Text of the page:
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Obama's military legacy: fewer troops, but a record number of drone strikes

Obama’s military legacy: fewer troops, but record number of drone strikes

This segment originally aired Jan. 19, 2016, on VICE News Tonight on HBO.

As a candidate, Barack Obama promised to end the wars in Iraq and Afghanistan, which were started by his predecessor. But instead, Obama as commander-in-chief expanded the number of countries in which the U.S. has military involvement from four to seven.

While President Obama did reduce troops by 76 percent in Afghanistan and 97 percent in Iraq, he also sent 500 soldiers into Syria and is leaving office as the only president to serve two complete terms during wartime.

And even while soldiers were coming home, the brand of warfare was shifting, from boots on the ground to stealth machines in the sky. What sets the Obama war strategy apart is the sweeping and unilateral adoption of a shadowy fleet of unmanned aerial vehicles better known as drones.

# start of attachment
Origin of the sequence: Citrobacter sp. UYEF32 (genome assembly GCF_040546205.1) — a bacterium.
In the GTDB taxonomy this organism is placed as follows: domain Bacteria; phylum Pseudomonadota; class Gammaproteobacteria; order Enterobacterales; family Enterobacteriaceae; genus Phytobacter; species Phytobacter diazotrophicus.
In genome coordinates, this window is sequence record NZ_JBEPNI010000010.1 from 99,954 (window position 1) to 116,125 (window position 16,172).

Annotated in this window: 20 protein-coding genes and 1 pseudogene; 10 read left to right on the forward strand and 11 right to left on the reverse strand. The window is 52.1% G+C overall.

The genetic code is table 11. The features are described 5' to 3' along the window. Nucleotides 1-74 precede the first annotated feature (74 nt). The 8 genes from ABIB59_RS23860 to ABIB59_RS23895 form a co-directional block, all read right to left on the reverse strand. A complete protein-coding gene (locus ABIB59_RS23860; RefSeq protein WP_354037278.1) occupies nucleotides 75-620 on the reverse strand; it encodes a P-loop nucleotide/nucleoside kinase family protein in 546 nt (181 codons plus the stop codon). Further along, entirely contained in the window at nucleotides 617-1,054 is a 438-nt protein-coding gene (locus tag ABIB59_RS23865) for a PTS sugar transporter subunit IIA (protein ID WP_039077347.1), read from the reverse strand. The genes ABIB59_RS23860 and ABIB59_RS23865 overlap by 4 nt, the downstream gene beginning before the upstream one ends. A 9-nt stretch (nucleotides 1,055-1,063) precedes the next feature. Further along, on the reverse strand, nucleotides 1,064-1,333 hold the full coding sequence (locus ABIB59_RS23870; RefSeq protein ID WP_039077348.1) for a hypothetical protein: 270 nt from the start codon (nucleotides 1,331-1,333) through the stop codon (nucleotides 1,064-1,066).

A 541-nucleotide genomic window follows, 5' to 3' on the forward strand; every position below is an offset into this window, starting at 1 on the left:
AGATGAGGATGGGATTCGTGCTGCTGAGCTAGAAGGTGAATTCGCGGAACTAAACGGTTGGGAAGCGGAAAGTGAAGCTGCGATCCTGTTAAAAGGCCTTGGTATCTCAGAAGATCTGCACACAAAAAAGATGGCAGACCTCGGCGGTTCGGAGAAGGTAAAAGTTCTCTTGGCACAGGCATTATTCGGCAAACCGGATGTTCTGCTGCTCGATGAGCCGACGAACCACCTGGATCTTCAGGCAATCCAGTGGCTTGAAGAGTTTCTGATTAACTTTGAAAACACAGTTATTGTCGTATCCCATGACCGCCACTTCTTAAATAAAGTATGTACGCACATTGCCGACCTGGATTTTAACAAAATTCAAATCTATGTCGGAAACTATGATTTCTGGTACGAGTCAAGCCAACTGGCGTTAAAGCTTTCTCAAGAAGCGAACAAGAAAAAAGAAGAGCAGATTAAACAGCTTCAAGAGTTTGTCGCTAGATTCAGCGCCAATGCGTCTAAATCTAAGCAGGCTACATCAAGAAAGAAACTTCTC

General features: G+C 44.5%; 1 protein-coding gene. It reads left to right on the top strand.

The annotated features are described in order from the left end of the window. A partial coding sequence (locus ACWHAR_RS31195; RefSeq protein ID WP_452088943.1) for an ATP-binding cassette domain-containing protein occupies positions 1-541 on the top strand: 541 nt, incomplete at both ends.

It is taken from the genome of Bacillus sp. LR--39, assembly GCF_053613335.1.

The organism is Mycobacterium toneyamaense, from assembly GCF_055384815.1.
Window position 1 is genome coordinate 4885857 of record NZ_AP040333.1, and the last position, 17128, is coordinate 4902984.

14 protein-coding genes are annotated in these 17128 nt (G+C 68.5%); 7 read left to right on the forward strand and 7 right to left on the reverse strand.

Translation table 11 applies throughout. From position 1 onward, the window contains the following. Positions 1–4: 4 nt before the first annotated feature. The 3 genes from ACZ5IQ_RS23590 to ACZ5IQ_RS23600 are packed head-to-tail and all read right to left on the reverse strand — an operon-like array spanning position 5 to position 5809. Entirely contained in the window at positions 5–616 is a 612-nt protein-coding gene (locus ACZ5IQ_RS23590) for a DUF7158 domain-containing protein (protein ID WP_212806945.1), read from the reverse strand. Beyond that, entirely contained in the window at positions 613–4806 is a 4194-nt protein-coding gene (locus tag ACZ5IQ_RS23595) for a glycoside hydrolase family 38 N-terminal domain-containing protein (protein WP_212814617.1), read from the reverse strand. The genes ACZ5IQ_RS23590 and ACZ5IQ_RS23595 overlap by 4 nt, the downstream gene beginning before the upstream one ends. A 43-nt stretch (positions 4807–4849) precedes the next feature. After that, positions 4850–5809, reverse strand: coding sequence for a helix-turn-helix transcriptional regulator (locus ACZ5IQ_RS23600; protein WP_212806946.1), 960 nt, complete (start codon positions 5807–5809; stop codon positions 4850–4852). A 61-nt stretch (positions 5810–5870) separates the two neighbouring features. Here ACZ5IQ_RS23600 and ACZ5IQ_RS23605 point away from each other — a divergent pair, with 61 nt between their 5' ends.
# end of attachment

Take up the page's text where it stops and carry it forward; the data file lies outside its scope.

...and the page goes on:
When Obama accepted his Nobel Peace Prize in December 2009, 10 months into his first term, he’d already launched 47 recorded drone strikes in Pakistan, just one less than in George W. Bush’s entire eight years. Since 2008, American drone strikes have been blamed for thousands of civilian deaths on two continents, at no immediate human cost to the U.S.

Drones still account for only a tiny fraction of American military kills overall. But that number will likely grow, under presidents who are now empowered to wage covert wars at will, with little or no oversight.

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